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My snail got at my jungle val again today. Only 3 left out of 5 and not much is left of them. Had a lot of melt issues too. I have some now floating on top. Will try and band them together again. The snail climbs them and breaks them off or goes after the roots.
Mystery snails will eat all your plants, mystery snails or apple snails and planted tanks dont mix.
If you want snails with your plants nerites are the best algae eaters as theyll eat even hair and blackbush algae,wont eat your plants while they clean them, stay small and wont multiply in your tank as they need brackish water to breed. If no nerites get some ramshorns, they come in pink brown and blue and wont eat your plants but multiply and if you mix different colors of snails theyll all breed brownish. Having said that most Vals get really tall but are pretty sturdy and fast growers and send out runners, cork screw Val stays a bit shorter and in my opinion is cooler looking As for Crypts, they grow like weeds for me in all sorts of conditions. Plants get their nutrients from two sources the substrate through roots and through the water column , crypts are mostly root feeders so the more rich the substrate the better the better they will grow as long as their light requirements are met which they do fine in low light, 2watts or less / gallon, though new theory suggests Lumens are more important than watts. Having said that the more watts/lumens the more nutrients the plants will utilize. Its a fine balance. Also crypts generally do better in neutral to hard water as in soft water they tend to melt but ive grown them in both. Hope this helps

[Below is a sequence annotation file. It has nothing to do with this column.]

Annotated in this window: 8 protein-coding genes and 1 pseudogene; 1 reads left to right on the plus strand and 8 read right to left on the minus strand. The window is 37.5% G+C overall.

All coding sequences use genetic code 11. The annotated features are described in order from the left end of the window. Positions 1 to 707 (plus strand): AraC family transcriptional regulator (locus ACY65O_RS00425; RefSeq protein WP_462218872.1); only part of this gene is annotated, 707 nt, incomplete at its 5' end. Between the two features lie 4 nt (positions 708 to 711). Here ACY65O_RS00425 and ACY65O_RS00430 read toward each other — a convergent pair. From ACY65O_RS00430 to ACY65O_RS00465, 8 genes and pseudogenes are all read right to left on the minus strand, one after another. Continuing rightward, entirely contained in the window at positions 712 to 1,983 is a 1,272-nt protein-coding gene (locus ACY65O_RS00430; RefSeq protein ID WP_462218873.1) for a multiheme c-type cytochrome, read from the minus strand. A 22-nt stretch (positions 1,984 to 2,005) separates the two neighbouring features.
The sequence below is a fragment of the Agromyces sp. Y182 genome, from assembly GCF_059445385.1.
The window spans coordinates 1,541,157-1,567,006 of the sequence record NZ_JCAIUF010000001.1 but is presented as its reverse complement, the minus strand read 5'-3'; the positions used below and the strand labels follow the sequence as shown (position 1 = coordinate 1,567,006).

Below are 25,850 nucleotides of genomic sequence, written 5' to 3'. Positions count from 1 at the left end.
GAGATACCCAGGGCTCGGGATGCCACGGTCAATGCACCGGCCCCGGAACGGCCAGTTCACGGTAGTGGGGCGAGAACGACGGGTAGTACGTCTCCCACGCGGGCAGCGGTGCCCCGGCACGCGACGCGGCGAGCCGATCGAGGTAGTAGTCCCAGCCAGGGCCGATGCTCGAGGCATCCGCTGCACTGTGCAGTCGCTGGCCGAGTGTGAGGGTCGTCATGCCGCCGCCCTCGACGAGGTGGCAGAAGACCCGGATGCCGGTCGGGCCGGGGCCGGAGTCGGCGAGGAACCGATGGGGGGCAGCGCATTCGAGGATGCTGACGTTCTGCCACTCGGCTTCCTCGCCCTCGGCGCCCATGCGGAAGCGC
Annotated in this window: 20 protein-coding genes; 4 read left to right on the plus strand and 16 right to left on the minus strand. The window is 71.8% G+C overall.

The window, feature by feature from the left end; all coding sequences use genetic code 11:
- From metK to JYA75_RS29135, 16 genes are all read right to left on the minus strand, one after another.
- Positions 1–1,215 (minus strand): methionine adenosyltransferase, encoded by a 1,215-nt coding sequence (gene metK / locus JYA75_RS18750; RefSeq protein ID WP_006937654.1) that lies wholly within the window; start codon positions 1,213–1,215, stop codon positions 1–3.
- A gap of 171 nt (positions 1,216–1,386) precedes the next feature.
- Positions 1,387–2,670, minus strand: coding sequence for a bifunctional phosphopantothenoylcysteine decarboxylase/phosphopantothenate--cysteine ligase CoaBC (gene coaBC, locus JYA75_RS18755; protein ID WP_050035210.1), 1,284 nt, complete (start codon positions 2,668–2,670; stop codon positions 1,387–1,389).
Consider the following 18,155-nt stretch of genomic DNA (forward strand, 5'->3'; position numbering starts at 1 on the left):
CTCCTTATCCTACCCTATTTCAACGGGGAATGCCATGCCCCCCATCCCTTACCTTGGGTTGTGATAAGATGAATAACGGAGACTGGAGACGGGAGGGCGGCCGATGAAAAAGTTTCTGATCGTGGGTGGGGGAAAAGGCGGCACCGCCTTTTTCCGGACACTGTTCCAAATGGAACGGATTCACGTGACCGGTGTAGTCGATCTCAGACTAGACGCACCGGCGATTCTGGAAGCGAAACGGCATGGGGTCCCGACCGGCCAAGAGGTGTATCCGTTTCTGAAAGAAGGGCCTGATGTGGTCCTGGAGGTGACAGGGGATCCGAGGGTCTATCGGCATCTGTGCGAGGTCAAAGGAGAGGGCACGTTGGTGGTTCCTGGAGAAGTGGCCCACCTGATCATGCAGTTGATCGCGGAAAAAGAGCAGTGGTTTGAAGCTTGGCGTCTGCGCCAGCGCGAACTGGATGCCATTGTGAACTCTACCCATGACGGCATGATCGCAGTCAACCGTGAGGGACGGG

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Mystery snails will eat all your plants, mystery snails or apple snails and planted tanks dont mix.